Thwarting the threat actors: What government can do
- By Jayne Friedland Holland
- Mar 08, 2016
Few things have become as stealthy, pervasive and damaging in our society as cyberattacks. The effects can be devastating as criminals go undetected for months or years while they pilfer an organization’s data.
We may look back on 2015 as the year of government attacks. An intrusion on the IRS, exposed the tax returns of more than 300,000 people; hackers nabbed thousands of federal employees’ personal data from the U.S. Census Bureau -- and then made the information freely available on the web. Most damaging of all, 22.5 million government employees and their families had information stolen from the Office of Personnel Management and the Department of Defense.
The Government Accountability Office reported that federal agencies experienced 67,168 cybersecurity attacks involving personally identifiable information in fiscal year 2014, an increase of 1,121 percent since 2006. Add to this the fact that every state government experienced attempted or successful cyber invasions last year, and it’s clear that hackers have government agencies in their sights. It’s no wonder National Intelligence Director James Clapper said cyberattacks are the greatest threat to government.
Who’s behind the ambushes on government?
Attacks on government come in a variety of forms, including spamming emails, viruses, external probes to a network and distributed denial-of-service attacks designed to take the targeted website offline. They originate from a variety of threat actors, the people or organizations responsible for launching cyberattacks. The three most common threat actors are:
Commodity, or sport, threat actors, who typically operate alone, launching broad-based attacks in an attempt to hit as many targets as possible. They may initiate attacks to check their personal hacking skills, sometimes as a way to impress other hackers or prepare for a more complex onslaught against a designated target. While commodity threat actors should be taken seriously, the more sophisticated attacks on government tend to be carried out by the next two categories of threat actors.
Hacktivists, who use attacks to advance political or social agendas or to express displeasure with government policies. One of the better-known hacktivist groups, Anonymous, has launched repeated assaults on federal and state government agencies over the years. For example, Anonymous claimed responsibility for the Census Bureau breach mentioned above and said it struck because of its opposition to the Transatlantic Trade and Investment Partnership and Trans-Pacific Partnership trade negotiations. Many other hacktivist collectives, while not as well known as Anonymous, also regularly focus their efforts on government agencies.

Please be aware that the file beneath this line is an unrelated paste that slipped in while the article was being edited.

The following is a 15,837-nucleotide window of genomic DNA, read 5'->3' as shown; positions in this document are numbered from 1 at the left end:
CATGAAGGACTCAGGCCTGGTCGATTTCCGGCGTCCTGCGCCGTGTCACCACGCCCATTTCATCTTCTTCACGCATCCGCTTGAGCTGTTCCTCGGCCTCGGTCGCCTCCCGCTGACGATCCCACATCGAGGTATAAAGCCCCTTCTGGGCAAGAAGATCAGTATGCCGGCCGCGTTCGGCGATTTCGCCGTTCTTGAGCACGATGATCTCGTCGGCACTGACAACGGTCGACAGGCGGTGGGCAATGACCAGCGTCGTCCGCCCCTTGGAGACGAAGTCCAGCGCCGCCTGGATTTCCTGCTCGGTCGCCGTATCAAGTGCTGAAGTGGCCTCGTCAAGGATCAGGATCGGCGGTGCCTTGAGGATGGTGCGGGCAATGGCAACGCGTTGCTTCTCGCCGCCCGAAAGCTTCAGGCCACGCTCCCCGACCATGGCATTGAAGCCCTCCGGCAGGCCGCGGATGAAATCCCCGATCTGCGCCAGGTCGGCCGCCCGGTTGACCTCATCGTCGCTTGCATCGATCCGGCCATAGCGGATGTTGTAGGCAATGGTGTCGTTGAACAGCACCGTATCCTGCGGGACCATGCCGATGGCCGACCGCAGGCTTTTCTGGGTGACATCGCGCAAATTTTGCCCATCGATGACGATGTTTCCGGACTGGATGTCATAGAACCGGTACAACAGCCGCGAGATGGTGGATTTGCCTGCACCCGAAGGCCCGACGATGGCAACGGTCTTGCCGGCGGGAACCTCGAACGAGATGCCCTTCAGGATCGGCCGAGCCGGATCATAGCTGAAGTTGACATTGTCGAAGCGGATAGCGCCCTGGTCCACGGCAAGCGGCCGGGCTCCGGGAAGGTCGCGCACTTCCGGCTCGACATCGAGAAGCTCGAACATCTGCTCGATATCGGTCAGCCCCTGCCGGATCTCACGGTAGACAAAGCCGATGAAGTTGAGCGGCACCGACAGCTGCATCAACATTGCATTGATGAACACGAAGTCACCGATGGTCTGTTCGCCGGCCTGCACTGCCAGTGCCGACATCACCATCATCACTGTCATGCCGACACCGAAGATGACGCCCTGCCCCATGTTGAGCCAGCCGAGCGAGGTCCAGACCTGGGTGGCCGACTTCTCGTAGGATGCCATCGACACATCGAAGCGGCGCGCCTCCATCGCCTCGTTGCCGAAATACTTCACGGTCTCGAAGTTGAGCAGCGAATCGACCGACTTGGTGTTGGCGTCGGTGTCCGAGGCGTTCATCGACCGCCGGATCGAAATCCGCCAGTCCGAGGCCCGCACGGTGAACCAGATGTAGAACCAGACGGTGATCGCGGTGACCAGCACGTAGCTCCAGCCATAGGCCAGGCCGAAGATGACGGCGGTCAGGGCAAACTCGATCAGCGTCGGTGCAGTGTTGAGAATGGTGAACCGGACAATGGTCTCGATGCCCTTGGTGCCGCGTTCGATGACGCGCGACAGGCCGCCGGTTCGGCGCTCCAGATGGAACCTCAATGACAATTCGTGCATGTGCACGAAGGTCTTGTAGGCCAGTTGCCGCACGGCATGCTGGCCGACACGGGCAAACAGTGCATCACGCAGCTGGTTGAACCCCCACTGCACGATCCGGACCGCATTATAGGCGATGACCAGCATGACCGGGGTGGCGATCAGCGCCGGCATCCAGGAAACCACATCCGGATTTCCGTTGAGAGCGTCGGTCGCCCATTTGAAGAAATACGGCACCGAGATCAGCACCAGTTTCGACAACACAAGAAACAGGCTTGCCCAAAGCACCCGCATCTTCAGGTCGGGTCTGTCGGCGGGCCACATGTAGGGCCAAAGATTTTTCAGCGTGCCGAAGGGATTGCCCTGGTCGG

Nation-state threat actors, who are typically sponsored by hostile foreign governments and unleash highly targeted attacks as a means of espionage to steal intellectual property, military intelligence or gain tactical advantage. For example, last year’s enormous Office of Public Management breach is widely thought to have been perpetrated by the Chinese government. Late last year, Richard Ledgett, deputy director of the National Security Agency, warned that the danger of nation-state attacks is growing and that the attacks are becoming increasingly destructive.
How should government respond to increasing threats?
It is almost impossible to quantify the risk of a breach to government agencies. Besides the threat of losing data and public trust and exposing private citizen information or intelligence secrets, costs can mount quickly if an agency is forced to redirect IT staff from other projects to deal with a breach, hire a third-party forensic company to investigate how a breach occurred and pay to have the mess cleaned up.
While there are no steps that can be taken to guarantee data will be 100 percent secure, agencies can take steps to make it as difficult as possible for hackers to gain access to services and systems. No single security technology or set of policies will protect against every threat, but the five strategies below will help strengthen a government agency’s cybersecurity posture.
- Store data in multiple data centers to limit the information a threat actor would be able to access in any single successful attack.
- Maintain always-on system monitoring to increase the chance of quickly detecting an attempted attack.
- Protect the “gold mine.” Ultimately, hackers are after data, which should be stored in an encrypted format so attackers can’t use the data even if they get it.
- Have both internal and externals team at the ready. Third-party providers -- perhaps the same ones already charged with monitoring the network -- can work with an agency’s IT staff to respond immediately to a cyber invasion.
- Learn from an attack. After an incursion is contained and mitigated, investigate where the agency’s weaknesses were and implement technologies and processes that will prevent those vulnerabilities from being exploited in the future.
The number of attempted and successful cyber strikes on government agencies has risen every year, and the trend will continue in 2016. While it is virtually impossible to know when cybercriminals will attack, taking certain preventative actions before an attack can certainly reduce the risk of damage.
Jayne Friedland Holland is chief security officer at NIC Inc.